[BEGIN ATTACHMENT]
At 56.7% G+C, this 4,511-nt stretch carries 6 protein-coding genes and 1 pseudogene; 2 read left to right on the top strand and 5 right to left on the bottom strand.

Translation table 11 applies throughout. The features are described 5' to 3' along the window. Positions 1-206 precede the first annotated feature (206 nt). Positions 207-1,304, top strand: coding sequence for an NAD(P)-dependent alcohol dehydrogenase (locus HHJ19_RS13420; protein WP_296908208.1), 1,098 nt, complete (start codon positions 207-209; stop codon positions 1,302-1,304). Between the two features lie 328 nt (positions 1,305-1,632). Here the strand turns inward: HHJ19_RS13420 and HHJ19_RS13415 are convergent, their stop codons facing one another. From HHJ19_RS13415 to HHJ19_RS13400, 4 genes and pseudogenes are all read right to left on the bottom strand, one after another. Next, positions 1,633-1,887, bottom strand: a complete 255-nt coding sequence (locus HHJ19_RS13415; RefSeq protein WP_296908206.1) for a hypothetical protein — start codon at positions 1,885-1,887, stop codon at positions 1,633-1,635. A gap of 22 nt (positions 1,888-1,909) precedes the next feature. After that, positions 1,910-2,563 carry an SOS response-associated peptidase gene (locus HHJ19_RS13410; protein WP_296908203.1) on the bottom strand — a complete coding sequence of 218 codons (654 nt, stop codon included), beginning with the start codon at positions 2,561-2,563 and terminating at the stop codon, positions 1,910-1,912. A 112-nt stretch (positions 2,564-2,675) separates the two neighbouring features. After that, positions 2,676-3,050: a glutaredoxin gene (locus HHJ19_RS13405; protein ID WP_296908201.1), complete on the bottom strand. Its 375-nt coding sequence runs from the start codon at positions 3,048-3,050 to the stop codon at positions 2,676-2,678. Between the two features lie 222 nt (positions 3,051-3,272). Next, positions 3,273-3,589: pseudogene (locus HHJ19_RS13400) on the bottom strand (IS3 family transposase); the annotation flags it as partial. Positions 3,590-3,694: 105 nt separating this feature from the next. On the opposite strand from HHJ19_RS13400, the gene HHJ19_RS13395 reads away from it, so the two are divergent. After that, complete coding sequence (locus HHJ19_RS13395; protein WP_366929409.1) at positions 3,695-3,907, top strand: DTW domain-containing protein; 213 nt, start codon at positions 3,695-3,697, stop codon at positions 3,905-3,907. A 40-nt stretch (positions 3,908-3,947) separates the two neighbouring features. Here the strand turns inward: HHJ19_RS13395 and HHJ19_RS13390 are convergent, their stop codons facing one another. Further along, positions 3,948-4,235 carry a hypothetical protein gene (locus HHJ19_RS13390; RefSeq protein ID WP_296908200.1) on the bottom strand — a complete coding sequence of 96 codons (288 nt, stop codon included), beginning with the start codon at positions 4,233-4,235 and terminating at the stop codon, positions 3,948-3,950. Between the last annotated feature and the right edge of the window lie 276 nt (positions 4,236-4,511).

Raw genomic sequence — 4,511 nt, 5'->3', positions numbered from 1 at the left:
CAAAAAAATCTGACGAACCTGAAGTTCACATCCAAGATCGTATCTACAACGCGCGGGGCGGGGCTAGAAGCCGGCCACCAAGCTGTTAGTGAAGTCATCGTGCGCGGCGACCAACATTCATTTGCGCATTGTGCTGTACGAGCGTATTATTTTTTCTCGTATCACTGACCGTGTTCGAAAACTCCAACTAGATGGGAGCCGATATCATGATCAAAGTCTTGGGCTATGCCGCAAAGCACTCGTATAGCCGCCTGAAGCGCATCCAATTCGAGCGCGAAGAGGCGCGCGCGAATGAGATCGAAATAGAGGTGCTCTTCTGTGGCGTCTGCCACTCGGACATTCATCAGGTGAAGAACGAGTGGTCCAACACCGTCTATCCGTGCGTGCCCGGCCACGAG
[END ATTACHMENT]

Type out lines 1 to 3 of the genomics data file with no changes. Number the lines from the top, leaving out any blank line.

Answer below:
At 56.7% G+C, this 4,511-nt stretch carries 6 protein-coding genes and 1 pseudogene; 2 read left to right on the top strand and 5 right to left on the bottom strand.

Translation table 11 applies throughout. The features are described 5' to 3' along the window. Positions 1-206 precede the first annotated feature (206 nt). Positions 207-1,304, top strand: coding sequence for an NAD(P)-dependent alcohol dehydrogenase (locus HHJ19_RS13420; protein WP_296908208.1), 1,098 nt, complete (start codon positions 207-209; stop codon positions 1,302-1,304). Between the two features lie 328 nt (positions 1,305-1,632). Here the strand turns inward: HHJ19_RS13420 and HHJ19_RS13415 are convergent, their stop codons facing one another. From HHJ19_RS13415 to HHJ19_RS13400, 4 genes and pseudogenes are all read right to left on the bottom strand, one after another. Next, positions 1,633-1,887, bottom strand: a complete 255-nt coding sequence (locus HHJ19_RS13415; RefSeq protein WP_296908206.1) for a hypothetical protein — start codon at positions 1,885-1,887, stop codon at positions 1,633-1,635. A gap of 22 nt (positions 1,888-1,909) precedes the next feature. After that, positions 1,910-2,563 carry an SOS response-associated peptidase gene (locus HHJ19_RS13410; protein WP_296908203.1) on the bottom strand — a complete coding sequence of 218 codons (654 nt, stop codon included), beginning with the start codon at positions 2,561-2,563 and terminating at the stop codon, positions 1,910-1,912. A 112-nt stretch (positions 2,564-2,675) separates the two neighbouring features. After that, positions 2,676-3,050: a glutaredoxin gene (locus HHJ19_RS13405; protein ID WP_296908201.1), complete on the bottom strand. Its 375-nt coding sequence runs from the start codon at positions 3,048-3,050 to the stop codon at positions 2,676-2,678. Between the two features lie 222 nt (positions 3,051-3,272). Next, positions 3,273-3,589: pseudogene (locus HHJ19_RS13400) on the bottom strand (IS3 family transposase); the annotation flags it as partial. Positions 3,590-3,694: 105 nt separating this feature from the next. On the opposite strand from HHJ19_RS13400, the gene HHJ19_RS13395 reads away from it, so the two are divergent. After that, complete coding sequence (locus HHJ19_RS13395; protein WP_366929409.1) at positions 3,695-3,907, top strand: DTW domain-containing protein; 213 nt, start codon at positions 3,695-3,697, stop codon at positions 3,905-3,907. A 40-nt stretch (positions 3,908-3,947) separates the two neighbouring features. Here the strand turns inward: HHJ19_RS13395 and HHJ19_RS13390 are convergent, their stop codons facing one another. Further along, positions 3,948-4,235 carry a hypothetical protein gene (locus HHJ19_RS13390; RefSeq protein ID WP_296908200.1) on the bottom strand — a complete coding sequence of 96 codons (288 nt, stop codon included), beginning with the start codon at positions 4,233-4,235 and terminating at the stop codon, positions 3,948-3,950. Between the last annotated feature and the right edge of the window lie 276 nt (positions 4,236-4,511).

Raw genomic sequence — 4,511 nt, 5'->3', positions numbered from 1 at the left: